In town there was a wind advisory with the breeze at 43mph. But on top of the cliffs the wind was howling much worse than in town. I did not enjoy that in the slightest. Curse the wind. There was also a section of the trail that was really muddy and slippery with no way around it. My shoes got caked with mud:

I thought it was cool to see my house from the top of the Hurricane Rim. It is right here:

I will definitely go back to this trail, but I will definitely NOT go back during a wind advisory.

Thursday, January 20th 2011: Rest. This is a rest week (40 miles) before bouncing up again next week to 54 miles.

Friday, January 21st 2011: Rest. I added a few miles to the runs earlier in the week so that I could have a few days off before the St. George Half Marathon.

Saturday, January 22nd 2011: St. George Half Marathon! I did a 3 mile trail run with my brother-in-law Matt later in the day. Good times.

"Make friends with pain and you will never be alone."
~ Ken Clouber

Tuesday, January 18, 2011

My Favorite Running Shoes

Let's play the game One Of These Things Is Not Like The Others. Which pair of shoes is not like the others?

Answer: the pair of shoes on the left. These are my new ride. (They look remarkably similar to my previous pair of running shoes, and the pair of running shoes before that.)

The other two pairs of shoes have each carried my chicken legs around 450 miles.

Experts recommend changing your running shoes every 300-500 miles because the cushioning and support break down and leave the feet and knees more susceptible to injury. (Although other experts recommend a minimalist approach to shoes - certainly a whole different discussion.)

The first running shoes I ever bought were Saucony Progrid Guides. They were like music to my feet. And since then, they have been my shoe of choice. My friend Liz calls them "clod hoppers" which seems accurate. They are heavier than many running shoes, and I want to slowly migrate toward lighter sneaks. But these have worked well for years, and basically I figure "if it ain't broke, don't fix it."

The cushioning and support may be lacking from my old shoes but they are still in good condition and make good shoes to wear around during the day. In fact, I love my old running shoes so much that I can't bear to part with them. Hence, I have five pairs of running shoes sitting in my closet.

Sunday, January 16, 2011

One Long Week

Monday, January 10th 2011: 8 miles @ 9:31 minutes per mile pace. We didn't get home from the Southern California Half Marathon until after midnight Sunday night so I couldn't drag myself out of bed in the morning to run. Consequently, after working all day I came home and put the "Dad" hat on until the kids were in bed. It ended up being a late night run and was 23 degrees when I headed out. Bleh.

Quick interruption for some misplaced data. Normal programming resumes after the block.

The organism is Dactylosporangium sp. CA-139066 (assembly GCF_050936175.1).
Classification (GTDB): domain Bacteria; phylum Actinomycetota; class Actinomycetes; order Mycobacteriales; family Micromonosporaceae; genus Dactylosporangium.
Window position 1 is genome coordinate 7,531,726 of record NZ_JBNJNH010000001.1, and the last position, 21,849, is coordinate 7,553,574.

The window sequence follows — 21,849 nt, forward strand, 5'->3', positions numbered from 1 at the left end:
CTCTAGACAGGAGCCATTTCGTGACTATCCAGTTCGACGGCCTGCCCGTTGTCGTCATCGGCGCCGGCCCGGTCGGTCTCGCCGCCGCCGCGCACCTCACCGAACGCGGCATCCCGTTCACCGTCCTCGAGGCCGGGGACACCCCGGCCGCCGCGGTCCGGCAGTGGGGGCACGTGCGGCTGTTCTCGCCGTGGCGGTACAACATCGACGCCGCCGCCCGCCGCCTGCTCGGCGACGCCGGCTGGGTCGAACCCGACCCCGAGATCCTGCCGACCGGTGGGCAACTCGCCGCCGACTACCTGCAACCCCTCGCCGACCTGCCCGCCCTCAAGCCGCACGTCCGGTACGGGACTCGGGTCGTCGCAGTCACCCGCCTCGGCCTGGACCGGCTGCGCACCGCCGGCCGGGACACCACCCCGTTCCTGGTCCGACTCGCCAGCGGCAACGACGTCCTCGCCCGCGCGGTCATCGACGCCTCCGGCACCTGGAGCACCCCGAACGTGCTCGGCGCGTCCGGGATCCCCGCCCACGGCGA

Tuesday, January 11th 2011: 4 miles @ 11:00 per mile pace. This was the first run I had done on my treadmill for a long time and it actually wasn't too bad. I'm thinking my mom's treadmill which I ran on a few weeks ago must be broke because that run was pure agony.

Wednesday, January 12th 2011: 22 miles @ 11:10 minutes per mile pace. I ran on the Arizona Strip dirt road. I originally hadn't planned to do my long run Wednesday, so I didn't eat very good or hydrate adequately the day before. That certainly came back to bite me. The scenery was incredible. I love running in a place I've never been before, and especially in a place most people have never seen. Pictures don't do justice to how awesome it was.

I was feeling pretty good for the first half of the run. I reached a cool river bed which had a few different paths so I made sure to mark which direction to go when I returned.

I felt a little bit (slight under-exaggeration) of panic when I reached mile 11 to turn around and head home. In the far distance I could see the mountain I was running back to which made me nervous. I was in the middle of nowhere. I was starting to feel dehydration hit and I realized that my two hand-held water bottles probably weren't enough to keep me going for 22 miles. Houston.....we have a problem.

At mile 16 I hit the wall. I was surprised because it's been quite a while since I have had that feeling of complete exhaustion. My feet really hurt. I wasn't having very much fun anymore. But then I remembered a book I read recently called "RUN: The Mind-Body Method of Running By Feel" by Matt Fitzgerald. The book was EXCELLENT. It talked about how a key aspect of training is strengthening our ability to suffer. It was like a light bulb went off. The purpose of my training is to learn how to suffer and still keep going.

That is quite a profound thought. Normally us humans do whatever we can to avoid suffering. I know that certainly applies in my marathon training. I don't want to do anything that makes me too uncomfortable. But after reading the book I realized that sometimes it's okay to suffer. It's okay to be challenged. It makes us stronger. Remembering this helped me accept the fact that I was struggling and I pushed myself to keep going even though it was hard.

Pretty soon I ran into another little problem in addition to the fatigue and lack of water: it was getting dark. It became a race to beat the sunset. But in the end I lost the race.
Sunset = 1. Cory = 0.

For the hard workout, I rewarded myself the same way any health-conscious runner would do: stop at Burger King on my way home. The buy-one-get-one-free chicken sandwich deal....are you kidding me? How could anyone pass up 1260 calories (literally) for $3.69?

Thursday, January 13th 2011:
Rest. Sweet, sweet rest.